FDA Updates: Blood Cancers, Orphan Drug Designations Get Priority


In a busy week, FDA approved ground-breaking therapies in hematologic cancers and issued Orphan Drug designations in areas of significant unmet need.

Third CAR T-Cell Therapy Approved. Nearly three years after the first one made history,Tecartus (brexucabtagene autoleucel) on Monday became the third chimeric antigen receptor (CAR) T-cell therapy to win FDA approval, this time for patients whose mantle cell lymphoma (MCL) has relapsed or not responded to treatment. Tecartus is also the second CAR T-cell treatment for Kite Pharma, which gained approval for Yescarta in October 2017.

MCL is a form of non-Hodgkin lymphoma occurring in cells from the “mantle” zone of the lymph node. It is an aggressive cancer that mostly affects men over age 60. Approval was based on a trial of 60 adults who were followed for at least 6 months after their first objective disease response. The complete remission rate after treatment was 62%, and the objective response rate (ORR) was 87%.

As with other CAR T-cell treatments, Tecartus will be manufactured by collecting a patient’s T cells and genetically altering them to target and kill lymphoma cells. These personalized, engineered T cells are then infused into the patient. It is also subject to a Risk Evaluation and Mitigation Strategy due to the possibility of cytokine release syndrome and neurologic toxicities.

Monjuvi Combo Approved in DLBCL. Late Friday, Monjuvi (tafasitamab-cxix) received approval to be used in combination with lenalidomide in adult patients with diffuse large B-cell lymphoma (DLBCL) as the next treatment after initial chemotherapy. This approval will change the treatment landscape for patients with DLBCL who are not eligible for an autologous stem cell transplant. MorphoSys and Incyte are developing Monjuvi, a humanized Fc-modified cytolytic CD19 monoclonal antibody, for several B-cell malignancies. The treatment uses propriety technology from Xencor to improve the binding affinity of receptors to the CD19 and boost the effectiveness of the process that targets and kills cancer cells.

Approval is based in 2019 trial trials that showed a 55% ORR, including a 37% complete response rate. The median duration of response was 21.7 months. Common adverse events included neutropenia, fatigue, anemia, diarrhea, thrombocytopenia, cough, pyrexia, peripheral edema, respiratory tract infection, and decreased appetite.

DLBCL is the most common subtype of non-Hodgkin lymphomas, causing 18,000 US cases per year. Most common among seniors, DLBCL is also more common among those with HIV, an autoimmune disease, or if they have had an organ transplant. Some patients have CAR T-cell treatment for DLBCL, but this treatment is costly with more serious side effects.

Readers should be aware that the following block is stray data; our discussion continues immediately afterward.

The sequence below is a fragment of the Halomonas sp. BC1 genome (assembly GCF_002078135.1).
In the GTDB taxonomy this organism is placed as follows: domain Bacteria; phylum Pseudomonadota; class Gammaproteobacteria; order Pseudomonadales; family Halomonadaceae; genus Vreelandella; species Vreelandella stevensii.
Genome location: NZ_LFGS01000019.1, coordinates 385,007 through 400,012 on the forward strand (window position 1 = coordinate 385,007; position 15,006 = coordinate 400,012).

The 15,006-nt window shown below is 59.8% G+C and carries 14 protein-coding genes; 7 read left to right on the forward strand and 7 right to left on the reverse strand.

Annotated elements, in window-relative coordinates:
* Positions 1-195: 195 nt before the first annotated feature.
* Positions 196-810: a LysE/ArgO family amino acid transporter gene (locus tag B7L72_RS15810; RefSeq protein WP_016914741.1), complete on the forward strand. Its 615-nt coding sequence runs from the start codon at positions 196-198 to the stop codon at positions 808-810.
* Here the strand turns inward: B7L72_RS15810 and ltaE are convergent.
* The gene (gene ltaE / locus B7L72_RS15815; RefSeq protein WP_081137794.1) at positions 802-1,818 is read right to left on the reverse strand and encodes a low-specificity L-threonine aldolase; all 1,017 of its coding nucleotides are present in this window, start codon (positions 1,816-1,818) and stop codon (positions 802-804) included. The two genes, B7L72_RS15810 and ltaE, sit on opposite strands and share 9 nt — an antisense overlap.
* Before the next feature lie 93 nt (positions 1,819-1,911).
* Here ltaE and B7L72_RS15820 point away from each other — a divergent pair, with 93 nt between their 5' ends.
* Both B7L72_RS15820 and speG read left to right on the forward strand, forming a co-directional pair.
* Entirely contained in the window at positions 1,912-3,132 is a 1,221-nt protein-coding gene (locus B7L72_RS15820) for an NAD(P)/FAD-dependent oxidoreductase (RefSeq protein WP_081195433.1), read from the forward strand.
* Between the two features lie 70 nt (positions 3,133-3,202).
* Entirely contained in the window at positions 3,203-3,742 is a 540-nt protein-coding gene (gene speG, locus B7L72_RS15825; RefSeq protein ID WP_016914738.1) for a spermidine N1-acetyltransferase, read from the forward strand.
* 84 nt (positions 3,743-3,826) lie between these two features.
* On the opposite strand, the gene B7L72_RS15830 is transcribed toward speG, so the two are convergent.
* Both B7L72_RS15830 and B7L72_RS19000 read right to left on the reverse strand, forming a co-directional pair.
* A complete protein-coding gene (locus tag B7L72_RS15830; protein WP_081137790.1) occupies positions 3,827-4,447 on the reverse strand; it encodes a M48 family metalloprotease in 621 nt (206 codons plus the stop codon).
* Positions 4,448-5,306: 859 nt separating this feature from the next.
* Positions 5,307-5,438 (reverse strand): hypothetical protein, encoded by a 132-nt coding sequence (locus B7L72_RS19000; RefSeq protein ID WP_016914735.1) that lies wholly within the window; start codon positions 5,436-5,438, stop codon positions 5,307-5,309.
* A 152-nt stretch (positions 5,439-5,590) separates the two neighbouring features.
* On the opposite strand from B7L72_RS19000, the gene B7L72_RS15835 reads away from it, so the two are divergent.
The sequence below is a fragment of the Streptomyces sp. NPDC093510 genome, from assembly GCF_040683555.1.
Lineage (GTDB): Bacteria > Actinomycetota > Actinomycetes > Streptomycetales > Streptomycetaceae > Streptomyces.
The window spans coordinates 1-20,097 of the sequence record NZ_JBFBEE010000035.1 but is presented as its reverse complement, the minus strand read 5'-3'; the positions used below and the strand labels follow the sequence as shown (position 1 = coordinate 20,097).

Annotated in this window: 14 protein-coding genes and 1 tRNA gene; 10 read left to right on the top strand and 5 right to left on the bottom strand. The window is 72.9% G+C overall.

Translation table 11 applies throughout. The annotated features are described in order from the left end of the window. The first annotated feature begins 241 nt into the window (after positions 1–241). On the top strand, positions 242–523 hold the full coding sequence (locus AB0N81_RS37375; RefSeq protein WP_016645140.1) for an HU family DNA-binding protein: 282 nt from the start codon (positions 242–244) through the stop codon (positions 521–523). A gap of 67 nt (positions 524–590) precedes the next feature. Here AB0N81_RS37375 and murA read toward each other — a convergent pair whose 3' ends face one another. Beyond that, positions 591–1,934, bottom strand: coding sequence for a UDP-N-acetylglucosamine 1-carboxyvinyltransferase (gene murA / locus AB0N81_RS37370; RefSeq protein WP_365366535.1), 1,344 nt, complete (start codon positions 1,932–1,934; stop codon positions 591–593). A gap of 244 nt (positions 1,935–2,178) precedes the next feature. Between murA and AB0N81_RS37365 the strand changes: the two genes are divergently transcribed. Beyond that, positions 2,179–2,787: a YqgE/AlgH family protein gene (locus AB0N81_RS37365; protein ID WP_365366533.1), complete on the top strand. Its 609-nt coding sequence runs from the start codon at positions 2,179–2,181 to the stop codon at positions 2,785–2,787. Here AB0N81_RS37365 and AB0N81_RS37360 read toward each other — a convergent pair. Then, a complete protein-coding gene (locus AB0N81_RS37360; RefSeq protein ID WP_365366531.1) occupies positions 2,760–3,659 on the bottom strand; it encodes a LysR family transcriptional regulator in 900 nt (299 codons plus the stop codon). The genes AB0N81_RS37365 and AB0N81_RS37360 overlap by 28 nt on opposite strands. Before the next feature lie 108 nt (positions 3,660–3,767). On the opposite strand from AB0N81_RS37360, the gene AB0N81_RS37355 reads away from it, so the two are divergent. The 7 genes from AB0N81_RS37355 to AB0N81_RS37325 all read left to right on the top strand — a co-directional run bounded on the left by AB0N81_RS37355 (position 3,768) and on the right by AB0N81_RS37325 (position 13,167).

Second BLA for bluebird bio. Bristol Myers Squibb and bluebird bio announced Wednesday they have submitted a second Biologics License Application to FDA for idecabtagene vicleucel (ide-cel), their investigational B-cell maturation antigen–directed (BCMA) chimeric antigen receptor (CAR) T-cell therapy for adults with relapsed and refractory multiple myeloma.

Ide-cel recognizes and binds to BCMA on the surface of multiple myeloma cells, causing the CAR T-cells to multiply kill set loose the cell-killing effect of the BCMA-expressing cells. Application is based on results from the phase 2 KarMMa study, presented in May during the American Society of Clinical Oncology 2020 Virtual Scientific program. Investigators reported an ORR Of 73%, including 33% with a complete response or stringent complete response. Median duration of response was 10.7 months, and 19 months for those with the complete or stringent complete responses. Cytopenia and cytokine release syndrome were the most commonly reported adverse events.

Orphan Drug Status for Inovio’s RRP Candidate. On Wednesday, FDA granted orphan drug designation to INO-3107, a DNA medicine to treat recurrent respiratory papillomatosis (RRP). This rare disease is caused by human papillomavirus (HPV) types 6 and 11 infections and creates noncancerous tumor growths, leading to life-threatening airway obstructions that can progress to cancer. The typical treatment is surgery to repeated surgeries to remove the tumor growth, which was often repeated multiple times a year.

The open label INO-3107 phase 1/2 trial is recruiting 63 patients with HPV 6 and/or 11 who have had at least two surgical interventions in the past three years. Last year, Inovio published data from a pilot study of INO-3016 for HPV 6-caused RPP, which showed the immunotherapy allowed two patients who each needed two surgeries a year to delay surgery significantly; one was surgery-free for 584 days and the other was surgery-free for 915 days.

PKD Candidate Gets Orphan Drug Status. Regulus Therapeutic’ investigational therapy for RGLS4326, an investigational therapy to treat autosomal dominant polycystic kidney disease (ADPKD), received orphan drug designation Wednesday. ADPKD is the most common type of a group of genetic diseases that lead to end-stage renal disease, morbidity, and early death.

The genetic mutations that drive PKD cause fluid-filled cysts to form on the kidneys, causing these vital organs to grow from the size of a fist to up to 30 pounds. Patients with PKD experience extreme pain, hypertension, urinary tract infections, and can have strokes. The most common form, ADPKD, is inherited from one parent and accounts for 90% of the cases; a recessive form requires that both parents have the gene, and even then a child has 25% of developing PKD. About 500,000 people have this condition in the United States.

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